Stansted today made a formal application to allow annual passenger numbers to increase to 43 million.
The Essex airport wants the current cap, which keeps passengers levels at 35 million a year, to be raised to make best use of the airport’s existing single runway over the next decade.
A planning application has been submitted to the local Uttlesford District Council to raise the current cap while committing to remain within current approved limits on aircraft noise and flight numbers.
The application has been shaped by an “extensive consultation” between the airport and local communities.
Stansted claims that the introduction of the next generation of new quieter aircraft will ensure that future passenger growth can be achieved without increasing the number of flights or noise footprint already permitted.
For example, new Boeing 737MAX and Airbus A320Neo aircraft currently being brought into service by Ryanair and easyJet are up to 50% quieter than the aircraft they are replacing.
Raising the restriction on passenger numbers will create 5,000 new on-site jobs, improve passenger choice and boost international long-haul routes to fast-growing markets like China, India and the US.
The application will also ease pressure on the London airport system by unlocking additional capacity at a time when other airports are full, according to Stansted.
The airport expects to hit the current cap of 35 million passengers a year by the early 2020s.
Now is the right time to consider the framework for growth beyond the current limit “in order for the airport to build on its momentum and provide long term clarity to airlines wanting to use its facilities”.
The application will also seek permission for two new links to the runway and nine additional aircraft stands.
Chief executive Ken O’Toole said: “Today, London Stansted airport is virtually unrecognisable from the one which MAG (Manchester Airports Group) acquired almost five years ago to the day.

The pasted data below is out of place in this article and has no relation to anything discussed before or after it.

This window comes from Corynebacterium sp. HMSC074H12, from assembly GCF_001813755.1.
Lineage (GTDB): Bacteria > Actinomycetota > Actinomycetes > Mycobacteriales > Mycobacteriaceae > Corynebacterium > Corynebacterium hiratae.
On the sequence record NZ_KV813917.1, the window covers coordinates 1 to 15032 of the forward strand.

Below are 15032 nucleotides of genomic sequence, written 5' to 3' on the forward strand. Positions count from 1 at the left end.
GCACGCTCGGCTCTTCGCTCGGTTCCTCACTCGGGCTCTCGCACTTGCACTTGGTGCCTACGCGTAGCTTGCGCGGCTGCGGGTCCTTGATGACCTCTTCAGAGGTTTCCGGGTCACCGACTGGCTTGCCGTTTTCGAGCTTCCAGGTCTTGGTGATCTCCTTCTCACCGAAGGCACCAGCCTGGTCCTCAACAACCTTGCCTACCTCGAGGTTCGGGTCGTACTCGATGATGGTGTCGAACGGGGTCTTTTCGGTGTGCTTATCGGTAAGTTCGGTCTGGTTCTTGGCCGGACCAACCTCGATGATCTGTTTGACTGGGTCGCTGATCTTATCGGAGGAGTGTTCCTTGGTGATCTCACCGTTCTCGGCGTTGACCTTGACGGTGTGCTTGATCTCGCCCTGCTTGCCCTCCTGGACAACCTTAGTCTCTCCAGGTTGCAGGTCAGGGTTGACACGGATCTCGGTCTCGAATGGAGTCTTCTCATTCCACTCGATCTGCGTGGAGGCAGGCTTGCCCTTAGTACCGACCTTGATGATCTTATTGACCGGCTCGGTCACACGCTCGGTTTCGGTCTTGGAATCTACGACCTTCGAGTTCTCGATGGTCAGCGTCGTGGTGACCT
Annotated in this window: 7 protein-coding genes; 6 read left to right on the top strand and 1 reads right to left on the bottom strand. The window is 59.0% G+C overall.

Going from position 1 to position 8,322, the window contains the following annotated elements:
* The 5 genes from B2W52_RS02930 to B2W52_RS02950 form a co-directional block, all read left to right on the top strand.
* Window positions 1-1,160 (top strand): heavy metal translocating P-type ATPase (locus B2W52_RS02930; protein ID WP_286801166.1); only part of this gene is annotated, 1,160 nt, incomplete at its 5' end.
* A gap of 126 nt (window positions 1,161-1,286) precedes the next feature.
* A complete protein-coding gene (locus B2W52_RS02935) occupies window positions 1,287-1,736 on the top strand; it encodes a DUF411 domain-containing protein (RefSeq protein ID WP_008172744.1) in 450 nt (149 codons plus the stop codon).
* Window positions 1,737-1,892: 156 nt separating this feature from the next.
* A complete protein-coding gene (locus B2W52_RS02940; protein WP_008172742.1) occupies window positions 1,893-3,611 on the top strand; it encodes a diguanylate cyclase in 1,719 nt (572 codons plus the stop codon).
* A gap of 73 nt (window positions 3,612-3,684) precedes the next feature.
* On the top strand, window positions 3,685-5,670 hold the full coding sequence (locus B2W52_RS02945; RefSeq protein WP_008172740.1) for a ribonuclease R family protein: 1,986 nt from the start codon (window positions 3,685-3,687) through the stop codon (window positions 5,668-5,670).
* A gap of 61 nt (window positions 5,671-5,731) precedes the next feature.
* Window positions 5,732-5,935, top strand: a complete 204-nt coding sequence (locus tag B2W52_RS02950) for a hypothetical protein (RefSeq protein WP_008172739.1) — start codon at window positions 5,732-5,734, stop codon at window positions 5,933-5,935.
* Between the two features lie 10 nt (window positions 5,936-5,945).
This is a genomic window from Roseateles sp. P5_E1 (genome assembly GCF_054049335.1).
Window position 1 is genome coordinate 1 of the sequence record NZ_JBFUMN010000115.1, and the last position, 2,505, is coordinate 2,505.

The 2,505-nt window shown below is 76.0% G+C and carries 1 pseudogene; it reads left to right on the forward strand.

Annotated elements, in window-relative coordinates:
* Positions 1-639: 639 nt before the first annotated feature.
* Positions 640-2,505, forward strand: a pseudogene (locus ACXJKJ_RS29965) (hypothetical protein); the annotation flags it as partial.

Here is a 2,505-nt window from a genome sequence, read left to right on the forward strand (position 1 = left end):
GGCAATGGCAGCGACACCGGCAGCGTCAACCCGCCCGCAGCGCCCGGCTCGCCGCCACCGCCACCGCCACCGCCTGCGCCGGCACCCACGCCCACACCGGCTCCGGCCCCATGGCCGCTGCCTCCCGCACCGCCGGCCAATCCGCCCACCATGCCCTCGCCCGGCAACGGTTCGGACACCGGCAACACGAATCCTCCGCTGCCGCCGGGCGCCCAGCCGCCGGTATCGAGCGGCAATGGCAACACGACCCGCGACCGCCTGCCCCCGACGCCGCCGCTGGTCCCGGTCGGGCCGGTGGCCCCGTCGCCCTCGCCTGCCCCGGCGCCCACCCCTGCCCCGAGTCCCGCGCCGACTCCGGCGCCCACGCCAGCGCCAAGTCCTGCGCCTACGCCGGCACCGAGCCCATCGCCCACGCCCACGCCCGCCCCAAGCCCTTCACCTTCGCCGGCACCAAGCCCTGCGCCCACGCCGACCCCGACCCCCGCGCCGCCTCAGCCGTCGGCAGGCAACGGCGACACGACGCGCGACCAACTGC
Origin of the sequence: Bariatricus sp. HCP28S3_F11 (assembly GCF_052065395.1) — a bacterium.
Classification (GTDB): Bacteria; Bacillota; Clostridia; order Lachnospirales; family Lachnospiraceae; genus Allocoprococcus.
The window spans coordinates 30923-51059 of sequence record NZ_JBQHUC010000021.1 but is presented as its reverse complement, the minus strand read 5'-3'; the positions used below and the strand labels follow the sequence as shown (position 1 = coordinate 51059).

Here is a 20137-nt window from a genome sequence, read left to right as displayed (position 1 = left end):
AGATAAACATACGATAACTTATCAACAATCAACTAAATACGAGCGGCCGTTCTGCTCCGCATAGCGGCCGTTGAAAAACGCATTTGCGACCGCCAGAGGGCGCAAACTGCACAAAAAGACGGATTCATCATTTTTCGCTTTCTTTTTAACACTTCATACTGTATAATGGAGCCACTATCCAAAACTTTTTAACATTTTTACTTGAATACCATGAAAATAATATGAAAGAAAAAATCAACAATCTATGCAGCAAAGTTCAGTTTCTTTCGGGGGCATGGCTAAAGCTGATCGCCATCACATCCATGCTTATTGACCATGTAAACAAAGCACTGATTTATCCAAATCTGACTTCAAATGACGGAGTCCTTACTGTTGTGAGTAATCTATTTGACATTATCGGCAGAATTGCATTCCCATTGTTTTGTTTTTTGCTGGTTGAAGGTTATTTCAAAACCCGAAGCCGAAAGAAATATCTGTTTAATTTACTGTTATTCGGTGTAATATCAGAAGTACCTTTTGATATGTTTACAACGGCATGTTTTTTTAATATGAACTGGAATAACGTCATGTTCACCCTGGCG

“During this time, we have spent £150 million on upgrading the terminal, added nearly ten million passengers, more than doubled the number of airlines and developed a short-haul route network which is the best in Europe.
“Looking to the future, demand at Stansted is predicted to remain strong and with constraints on runway capacity in the south-east increasing, we are expecting to reach our current limit on passenger numbers in the early 2020s.
“We are now at the point where it is right to consider the framework for the airport’s growth beyond the current limit.”
He added: “From day one, we have been guided by a belief that when our business prospers, the regions and communities in which we operate also prosper and I am proud of the fact that we have managed to deliver our growth in a phased way and worked hard to closely involve our local communities in this journey.
“Over the past six months we have consulted widely on our future growth plans and based on the feedback from these discussions, we’ve made sure our growth can be achieved within current limits on flight numbers and with no increase in the size of the airport’s noise footprint. This is good news for local residents.
“In addition, thousands more local jobs will be created and our long-haul connectivity to fast-growing markets like China, USA, India will receive a real boost.
“The recent announcement by Emirates that it will begin daily services to Dubai, in addition to Primera Air launching flights to New York, Boston, Washington and Toronto this year, is a clear statement of what the airport can achieve and we are talking to a range of airlines who are looking to grow their operations at Stansted.
“It is vital for the region that Stansted is able to build on its momentum and the long-term proposals that we have outlined today will enable us to do this and more importantly, provide the local community with confidence that future growth can be delivered in a measured and sustainable way.”
Ryanair chief executive Michael O’Leary backed the plans and said: “Stansted’s potential and spare capacity remains untapped so it’s vital to make best and efficient use of the existing infrastructure to provide more growth opportunities and greater value for consumers at a time when runway capacity is more constrained in the south-east of England, and in light of the challenges Brexit may bring.”
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